The Memphis Grizzlies took several steps this summer to adjust and modernize their patented grit-n-grind approach in the hopes that they can avoid another early playoff exit. New max-contract forward Chandler Parsons will bring badly needed outside shooting and another playmaking option, while various role players and rookies will be asked to inject more new blood. The Grizzlies will still rely on their old style, but if everything goes according to plan they’ll have some new looks, too.
That change will naturally affect the roles of the team’s preexisting stars. In one case, that means a player who’s been synonymous with the Grizzlies’ success will come off the bench. From Ronald Tillery for The Memphis Commercial-Appeal:
Randolph, a major force as a starter during the Grizzlies six-year playoff run, will enter his 16th NBA season as a reserve. Fizdale revealed the move Wednesday when asked by The Commercial Appeal about whether Randolph would start this season.
“He’s been incredible about the whole situation. He’s embracing that role,” Fizdale said about Randolph. “Like I told him, ‘Most likely no one is going to pay you to be a starter from here on out. Let’s audition you for what you can be for the rest of your career.’ And it really clicked with him. And we’re going to go after Sixth Man of the Year. I want to highlight the hell out of him in that second unit. I want him to be a leader in that second unit.” […]
“I’m fine with it,” Randolph said. “You know how I am. Whatever is best for the team. I feel like I can be a starter, of course, and carry a team like I did last year. But I’m being positive and staying ready. If Coach (Fizdale) wants me to play 10 minutes, I’ll come in and play the hardest 10 minutes.”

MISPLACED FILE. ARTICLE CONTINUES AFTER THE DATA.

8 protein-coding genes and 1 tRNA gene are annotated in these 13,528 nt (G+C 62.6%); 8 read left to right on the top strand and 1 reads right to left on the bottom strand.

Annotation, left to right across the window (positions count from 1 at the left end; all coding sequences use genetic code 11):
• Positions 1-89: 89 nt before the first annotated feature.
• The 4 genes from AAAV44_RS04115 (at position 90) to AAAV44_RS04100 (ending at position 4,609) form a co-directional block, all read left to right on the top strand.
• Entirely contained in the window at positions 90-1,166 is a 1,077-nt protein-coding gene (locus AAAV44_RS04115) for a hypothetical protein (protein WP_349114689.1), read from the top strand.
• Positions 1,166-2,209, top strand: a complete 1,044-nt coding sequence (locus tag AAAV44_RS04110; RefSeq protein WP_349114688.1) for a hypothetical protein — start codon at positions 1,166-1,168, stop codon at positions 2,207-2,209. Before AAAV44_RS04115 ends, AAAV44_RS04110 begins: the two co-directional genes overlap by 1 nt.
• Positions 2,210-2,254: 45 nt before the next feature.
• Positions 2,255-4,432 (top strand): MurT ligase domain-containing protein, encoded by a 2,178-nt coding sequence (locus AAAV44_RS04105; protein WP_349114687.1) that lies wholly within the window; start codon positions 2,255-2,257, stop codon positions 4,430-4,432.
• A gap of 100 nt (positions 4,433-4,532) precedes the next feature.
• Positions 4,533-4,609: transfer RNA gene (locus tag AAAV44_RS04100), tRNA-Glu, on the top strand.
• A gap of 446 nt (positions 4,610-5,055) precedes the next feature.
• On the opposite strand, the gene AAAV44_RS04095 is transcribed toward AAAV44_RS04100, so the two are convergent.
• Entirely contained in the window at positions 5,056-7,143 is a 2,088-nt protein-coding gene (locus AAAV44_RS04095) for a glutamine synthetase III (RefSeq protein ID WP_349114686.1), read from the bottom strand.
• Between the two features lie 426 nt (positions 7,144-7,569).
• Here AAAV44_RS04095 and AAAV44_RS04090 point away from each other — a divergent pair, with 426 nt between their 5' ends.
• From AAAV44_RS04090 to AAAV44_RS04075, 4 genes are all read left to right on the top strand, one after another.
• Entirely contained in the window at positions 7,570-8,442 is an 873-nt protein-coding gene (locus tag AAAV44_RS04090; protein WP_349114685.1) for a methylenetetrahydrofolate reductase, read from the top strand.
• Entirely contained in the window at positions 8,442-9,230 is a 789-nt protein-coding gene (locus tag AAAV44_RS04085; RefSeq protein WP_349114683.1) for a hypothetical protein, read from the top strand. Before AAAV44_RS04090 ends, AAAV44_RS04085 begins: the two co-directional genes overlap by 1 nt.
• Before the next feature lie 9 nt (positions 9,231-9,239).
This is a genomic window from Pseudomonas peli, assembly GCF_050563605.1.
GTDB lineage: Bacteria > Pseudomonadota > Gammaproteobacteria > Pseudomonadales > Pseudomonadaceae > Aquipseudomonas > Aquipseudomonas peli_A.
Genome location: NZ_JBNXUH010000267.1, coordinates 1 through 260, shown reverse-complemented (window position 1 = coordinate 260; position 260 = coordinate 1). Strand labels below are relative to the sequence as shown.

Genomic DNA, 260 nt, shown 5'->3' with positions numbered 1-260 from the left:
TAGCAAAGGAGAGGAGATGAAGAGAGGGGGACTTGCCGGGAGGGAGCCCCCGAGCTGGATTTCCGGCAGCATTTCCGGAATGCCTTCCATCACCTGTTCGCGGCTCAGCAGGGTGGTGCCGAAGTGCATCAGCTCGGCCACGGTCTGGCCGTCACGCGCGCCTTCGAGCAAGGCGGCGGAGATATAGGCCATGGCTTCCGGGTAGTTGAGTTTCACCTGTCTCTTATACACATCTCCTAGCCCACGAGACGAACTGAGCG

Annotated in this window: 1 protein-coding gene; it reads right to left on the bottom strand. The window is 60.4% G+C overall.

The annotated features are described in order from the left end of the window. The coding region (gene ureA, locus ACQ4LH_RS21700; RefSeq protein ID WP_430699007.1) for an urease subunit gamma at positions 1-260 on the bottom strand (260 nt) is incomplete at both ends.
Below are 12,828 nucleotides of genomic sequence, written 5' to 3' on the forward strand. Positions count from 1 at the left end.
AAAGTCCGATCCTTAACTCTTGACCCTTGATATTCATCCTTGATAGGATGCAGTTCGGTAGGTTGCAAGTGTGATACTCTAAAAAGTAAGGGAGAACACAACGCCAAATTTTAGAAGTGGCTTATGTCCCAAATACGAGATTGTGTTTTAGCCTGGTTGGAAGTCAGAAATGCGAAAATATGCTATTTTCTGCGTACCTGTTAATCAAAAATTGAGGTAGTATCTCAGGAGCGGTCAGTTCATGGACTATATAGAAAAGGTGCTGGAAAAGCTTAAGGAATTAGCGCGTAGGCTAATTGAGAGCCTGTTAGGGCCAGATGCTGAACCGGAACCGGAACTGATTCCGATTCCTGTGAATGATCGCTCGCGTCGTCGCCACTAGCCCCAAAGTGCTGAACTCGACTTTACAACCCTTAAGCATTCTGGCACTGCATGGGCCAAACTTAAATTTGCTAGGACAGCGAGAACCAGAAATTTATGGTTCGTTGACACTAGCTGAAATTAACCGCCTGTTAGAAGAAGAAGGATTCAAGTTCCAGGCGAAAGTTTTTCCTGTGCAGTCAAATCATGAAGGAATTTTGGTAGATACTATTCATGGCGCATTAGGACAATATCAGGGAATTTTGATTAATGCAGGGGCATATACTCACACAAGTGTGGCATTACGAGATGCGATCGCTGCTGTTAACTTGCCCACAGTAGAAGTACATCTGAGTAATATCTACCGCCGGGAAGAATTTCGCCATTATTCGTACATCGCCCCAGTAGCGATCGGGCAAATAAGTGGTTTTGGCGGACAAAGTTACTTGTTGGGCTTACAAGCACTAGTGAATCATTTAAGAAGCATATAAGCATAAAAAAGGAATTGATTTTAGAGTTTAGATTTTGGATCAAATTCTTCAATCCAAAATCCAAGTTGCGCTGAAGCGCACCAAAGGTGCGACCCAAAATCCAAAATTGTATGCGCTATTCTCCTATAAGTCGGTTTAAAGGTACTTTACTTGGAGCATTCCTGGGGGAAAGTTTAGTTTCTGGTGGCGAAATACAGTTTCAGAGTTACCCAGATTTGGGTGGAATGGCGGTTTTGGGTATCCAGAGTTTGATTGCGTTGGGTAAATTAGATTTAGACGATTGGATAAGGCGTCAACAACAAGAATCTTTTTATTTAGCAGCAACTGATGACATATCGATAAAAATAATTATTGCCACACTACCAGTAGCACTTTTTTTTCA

Fizdale informed Randolph of his decision near the start of training camp. The move is designed to help the starters begin games with a quicker pace and add scoring punch to the second unit.
Tillery also notes that Fizdale has not sold this move as a demotion for Randolph, which suggests that he could still close out games. Randolph seems OK with it, to his credit, and apparently even welcomed Fizdale’s honesty and forthright reasoning for the move as signs of respect. Everyone involved seems to deserve credit for the way they’re handling the situation. That especially goes for Z-Bo, who hasn’t regularly come off the bench since his second NBA season with the Portland Trail Blazers in 2002-03.
The logic of the decision makes sense. Randolph turned 35 in July and averaged fewer than 30 minutes per game last season, clear signs that the effects of a long career are beginning to catch up with him. For that matter, he and Gasol simply no longer have the athleticism to defend many of the league’s smaller frontcourts for long periods of time. Starting the more nimble Green should let the Grizzlies play faster while simultaneously allowing Parsons to assume the offensive burden he was brought in to take. If it all goes to plan, Randolph will thrive off the bench and be in the mix for the Sixth Man of the Year trophy.
The lack of controversy here doesn’t make this the hottest story in the NBA today, but it is a notable sign of how the Grizzlies are trying to change heading into 2016-17. It’s entirely possible that Fizdale will opt to reinsert Z-Bo into the starting lineup if this plan doesn’t work out. For now, though, one of the NBA’s unique and most enjoyable starting frontcourts has been broken up. It’s the end of an era, in a way, even if Randolph and Gasol are still wearing the same uniform.
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